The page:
Preserving Air Quality

Oil and natural gas are significant to the world’s energy mix, supporting economic growth and providing improved quality of life to people around the world. We believe it is critical to maintain an affordable energy supply and have clean air, and we share in the concern that air emissions can affect air quality. For this reason, we focus our efforts on reducing well lifecycle emissions.

 

Chesapeake's robust air program has regulatory compliance at its foundation ― a minimum standard for our operations. We utilize a compliance management system (CMS) that alerts employees when modifications or changes in operating parameters cause emissions to approach a limit. Should an alert be triggered, equipment updates or modifications may be necessary to prevent an emissions event. The CMS also allows for task tracking, report generation and emissions calculations for compliance with state and federal requirements.

Smart Design Reduces Emissions

Although compliance is the fundamental goal and outcome of our air program, we also voluntarily implement proactive measures to reduce air emissions from the start of our site and facility design. Through a series of strategic operational decisions and design improvements, our sites offer decreased emissions as compared to more standard oil and gas operations.

 

Monitoring and Maintenance

Beyond our management system, our lease operators conduct onsite monitoring for air emissions. Using an application on their smartphones, they perform air quality observation reviews and file real-time reports which are routed to a supervisor and an Environmental, Health and Safety (EHS) representative, and action is taken when necessary.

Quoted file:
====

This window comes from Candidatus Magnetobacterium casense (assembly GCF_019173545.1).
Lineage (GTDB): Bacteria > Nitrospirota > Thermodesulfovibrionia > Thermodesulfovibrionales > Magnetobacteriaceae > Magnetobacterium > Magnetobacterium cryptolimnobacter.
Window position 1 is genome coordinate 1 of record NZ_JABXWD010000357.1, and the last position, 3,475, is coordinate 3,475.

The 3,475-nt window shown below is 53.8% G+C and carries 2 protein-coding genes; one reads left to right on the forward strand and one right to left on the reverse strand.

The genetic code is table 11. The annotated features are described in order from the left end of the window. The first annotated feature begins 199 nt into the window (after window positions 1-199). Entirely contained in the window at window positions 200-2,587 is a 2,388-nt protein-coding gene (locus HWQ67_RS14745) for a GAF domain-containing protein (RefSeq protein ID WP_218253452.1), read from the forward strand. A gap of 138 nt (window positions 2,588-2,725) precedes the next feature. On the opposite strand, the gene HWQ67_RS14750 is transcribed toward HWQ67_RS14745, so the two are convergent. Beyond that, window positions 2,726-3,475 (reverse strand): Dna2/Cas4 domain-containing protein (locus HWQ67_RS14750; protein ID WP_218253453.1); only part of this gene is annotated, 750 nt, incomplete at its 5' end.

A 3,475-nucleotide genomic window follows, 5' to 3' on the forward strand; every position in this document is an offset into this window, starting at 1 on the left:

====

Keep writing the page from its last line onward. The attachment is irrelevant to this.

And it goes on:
In addition to monitoring, regular maintenance can reduce emissions events. We initiate and manage our maintenance activities through an enterprise-wide software application called the Enterprise Asset Maintenance program. This program allows for the centralized management of equipment and asset data and offers a standardized work order system for operational and maintenance activities. This calibration across our operating areas enables increased visibility and accountability for maintenance activities and provides data that can be used for trend analysis.

Chesapeake analyzes maintenance data to identify preventative improvements to our sites. For example, we found that gasket failures can cause leaks due to cracking and warping if the appropriate material is not used. In response, we created and distributed a best management practice bulletin to inform our Operations, Engineering and Supply Chain teams on the benefits of installing the appropriate gasket material, which reduces the risk of future leaks and equipment failure. 

Innovative Transportation Solutions

For both safety and environmental reasons, we utilize pipelines for oil, natural gas and water transportation when feasible. In our Mississippian Lime operating area, we were instrumental in creating dedicated water pipelines to transport produced water from nearly all of our well sites to disposal wells.

 

If pipelines are not available or feasible for business reasons, we have developed other innovative solutions to limit truck traffic and reduce transportation emissions.

For example, in the Eagle Ford, Chesapeake designed and implemented central production facilities, or CPFs, which use a pipeline gathering system to bring the production of multiple pads into a single facility. Not only do CPFs reduce surface and air impact, but they increase equipment reliability and product stream volumes enabling additional natural gas to be captured and sold.

Another example of our commitment to reducing transportation emissions is our use of trucks that have been tested for tank tightness, a process that includes performing vacuum and pressure testing of truck tank vessels to reduce leakage. The use of these tested truck tanks helps to capture more than 98% of the vapors that escape when loading product for distribution. These captured vapors are routed to a combustor or flare for destruction.